1099 Forms Are Not Optional – Higher Scrutiny is Coming
The IRS is focusing their attention on 1099 reporting, since it is the agency’s main weapon against under reporting of income. We wanted to provide this reminder to ensure that you meet your obligation for all 2021 payments to unincorporated individuals and businesses of $600 or more (rents, services, prizes, attorney fees, etc.). The penalties for failing to file correct information returns have more than doubled in the last few years alone while employers, simple schedule Cs and even single property landlords, are facing intense new scrutiny of their 1099s to prevent under-reporting by independent contractors. Failure to file the form for 2021 or providing wrong information could cause a penalty that could be as much as $820 per each 1099 omitted.
As you will learn in our attached memo, in 2020 the IRS introduced Form 1099-NEC, Nonemployee Compensation, as the new way to report self-employment income instead of Form 1099-MISC as traditionally had been used. While many states do not require 1099 submission since they get such from the IRS, the 1099-NEC is not so included.
We strongly encourage our business clients, nonprofit organizations, rental property owners, individuals filing a Schedule C as a sole proprietor or sole member LLC and other such friends of the firm to consider:
• First, you must determine if you have a trade or business. If you are operating to make a gain or profit, even solely as an independent contractor, you have a trade or business. If you run a nonprofit organization, a government agency, or a trust of a qualified pension or profit-sharing employer plan, such are trades or businesses for 1099. While the IRS might have previously abated or reduced the steep penalties, we’re advised such may not be the case.
• Sending 1099 forms is not optional, it is the law. The Forms 1099 provide the means of reporting very specific income types from non-employment related sources that might not be captured elsewhere. If you or your trade or business paid someone (other than employees on payroll or for product purchases) the taxing authorities want to know about it. Business income tax returns (that includes the 1040 for a sole proprietor) even include a question asking if Forms 1099 were filed as required with your signature, under penalty of perjury, certifying your response to be true.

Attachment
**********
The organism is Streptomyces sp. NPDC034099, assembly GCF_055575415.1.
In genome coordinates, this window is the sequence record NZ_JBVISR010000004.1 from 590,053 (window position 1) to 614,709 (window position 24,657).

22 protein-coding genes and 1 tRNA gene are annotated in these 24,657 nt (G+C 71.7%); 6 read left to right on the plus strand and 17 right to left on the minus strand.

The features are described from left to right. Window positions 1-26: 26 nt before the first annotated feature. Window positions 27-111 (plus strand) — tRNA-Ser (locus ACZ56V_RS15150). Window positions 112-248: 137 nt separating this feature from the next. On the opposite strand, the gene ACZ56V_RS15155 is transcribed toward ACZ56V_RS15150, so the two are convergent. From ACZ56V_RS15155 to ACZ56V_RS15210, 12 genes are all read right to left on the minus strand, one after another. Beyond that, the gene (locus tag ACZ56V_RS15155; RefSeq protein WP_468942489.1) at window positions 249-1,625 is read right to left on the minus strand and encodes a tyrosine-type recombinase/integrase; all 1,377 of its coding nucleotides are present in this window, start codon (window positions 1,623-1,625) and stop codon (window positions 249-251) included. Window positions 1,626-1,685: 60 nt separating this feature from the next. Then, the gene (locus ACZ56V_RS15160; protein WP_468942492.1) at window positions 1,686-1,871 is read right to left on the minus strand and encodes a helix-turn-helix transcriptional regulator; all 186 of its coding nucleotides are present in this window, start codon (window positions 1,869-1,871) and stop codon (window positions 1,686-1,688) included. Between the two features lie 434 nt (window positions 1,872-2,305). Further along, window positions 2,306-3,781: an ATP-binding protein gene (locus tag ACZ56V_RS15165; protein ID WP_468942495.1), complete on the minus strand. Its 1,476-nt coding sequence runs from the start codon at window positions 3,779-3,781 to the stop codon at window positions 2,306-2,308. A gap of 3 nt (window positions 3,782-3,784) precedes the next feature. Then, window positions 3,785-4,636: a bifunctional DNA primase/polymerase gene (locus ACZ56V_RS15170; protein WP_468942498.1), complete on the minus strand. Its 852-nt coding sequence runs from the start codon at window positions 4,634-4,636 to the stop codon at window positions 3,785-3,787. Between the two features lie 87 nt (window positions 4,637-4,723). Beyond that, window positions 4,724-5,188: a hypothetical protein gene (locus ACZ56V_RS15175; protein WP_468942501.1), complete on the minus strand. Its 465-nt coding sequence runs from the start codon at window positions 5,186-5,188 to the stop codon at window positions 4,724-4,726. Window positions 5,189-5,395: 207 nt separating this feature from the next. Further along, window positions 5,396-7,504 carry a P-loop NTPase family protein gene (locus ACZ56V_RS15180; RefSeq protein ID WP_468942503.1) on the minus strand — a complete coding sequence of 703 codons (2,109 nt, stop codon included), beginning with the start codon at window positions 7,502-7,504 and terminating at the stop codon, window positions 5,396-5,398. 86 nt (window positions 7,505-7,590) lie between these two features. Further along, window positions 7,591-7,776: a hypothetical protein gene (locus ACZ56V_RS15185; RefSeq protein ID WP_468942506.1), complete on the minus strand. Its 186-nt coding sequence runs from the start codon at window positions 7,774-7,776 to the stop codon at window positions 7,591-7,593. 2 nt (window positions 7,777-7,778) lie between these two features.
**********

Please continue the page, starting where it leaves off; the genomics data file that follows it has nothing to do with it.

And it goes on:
• In 2020 the IRS had introduced Form 1099-NEC, Nonemployee Compensation, as the new way to report self-employment income instead of Form 1099-MISC as traditionally had been used. While many states do not require 1099 submission since they get such from the IRS, the 1099-NEC is not so included. Thus, states like New Jersey, Pennsylvania, Delaware and several others are requiring such separate filing. You need to check current requirements for the states requiring a separate submission for compensation performed by its residents or when services are performed within that state by a non-resident.
• Remember the “general rule” is that business owners (and, yes, “gig economy” and side income services are effectively “businesses”) must issue a Form 1099-MISC or the 1099-NEC to each person to whom you have paid at least $600 in rents, services (including parts and materials), prizes and awards or other income payments. Note you need not issue 1099s for payment for personal purposes.
• Do not send a 1099-MISC to an employee since that is what a W-2 is for (1099 NEC must be sent to the IRS by January 31, 2022 not like the 1099-MISC or others due to the IRS by February 28, 2022 or March 31, 2022 if filing electronically).
• If the recipient believes they are an employee, they should request you, as the payer, to correct this form. They can always report this amount on the line for “Wages, salaries, tips, etc.” of their 1040 but should also complete Form 8919, attaching it to their return.
• If you must file 100 or more information returns during the year, you must file electronically. The 100-or-more requirement (this used to be 250) applies separately to each type of form. The electronic filing requirement does not apply if you apply for and receive a hardship waiver.
• If you must file electronically but fail to do so, and you do not have an approved waiver, you may be subject to a penalty of up to $270 per return for failure to file electronically unless you can establish reasonable cause. However, you can file up to 99 returns in paper.
• Do not send a 1099-MISC to someone where you have personally paid to him or her. An independent contractor to whom you have made a personal payment unrelated to your “trade or business” doesn’t receive a 1099.